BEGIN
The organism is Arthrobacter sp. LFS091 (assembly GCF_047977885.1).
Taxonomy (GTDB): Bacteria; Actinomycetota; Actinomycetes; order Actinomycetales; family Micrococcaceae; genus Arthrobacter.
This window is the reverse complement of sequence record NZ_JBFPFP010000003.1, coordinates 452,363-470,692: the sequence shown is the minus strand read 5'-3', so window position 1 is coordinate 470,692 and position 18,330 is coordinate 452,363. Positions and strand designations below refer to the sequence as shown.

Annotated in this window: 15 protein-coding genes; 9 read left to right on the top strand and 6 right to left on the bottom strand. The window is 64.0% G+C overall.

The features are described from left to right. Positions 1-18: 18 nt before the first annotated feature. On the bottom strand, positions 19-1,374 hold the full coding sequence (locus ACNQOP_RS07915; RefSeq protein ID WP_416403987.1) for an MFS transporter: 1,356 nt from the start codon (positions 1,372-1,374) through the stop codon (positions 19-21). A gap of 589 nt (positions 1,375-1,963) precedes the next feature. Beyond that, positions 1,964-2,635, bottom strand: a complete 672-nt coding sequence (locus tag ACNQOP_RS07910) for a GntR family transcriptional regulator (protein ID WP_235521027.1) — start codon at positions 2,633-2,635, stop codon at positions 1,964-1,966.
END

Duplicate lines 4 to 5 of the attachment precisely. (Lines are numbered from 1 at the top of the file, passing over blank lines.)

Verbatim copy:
Annotated in this window: 15 protein-coding genes; 9 read left to right on the top strand and 6 right to left on the bottom strand. The window is 64.0% G+C overall.

The features are described from left to right. Positions 1-18: 18 nt before the first annotated feature. On the bottom strand, positions 19-1,374 hold the full coding sequence (locus ACNQOP_RS07915; RefSeq protein ID WP_416403987.1) for an MFS transporter: 1,356 nt from the start codon (positions 1,372-1,374) through the stop codon (positions 19-21). A gap of 589 nt (positions 1,375-1,963) precedes the next feature. Beyond that, positions 1,964-2,635, bottom strand: a complete 672-nt coding sequence (locus tag ACNQOP_RS07910) for a GntR family transcriptional regulator (protein ID WP_235521027.1) — start codon at positions 2,633-2,635, stop codon at positions 1,964-1,966.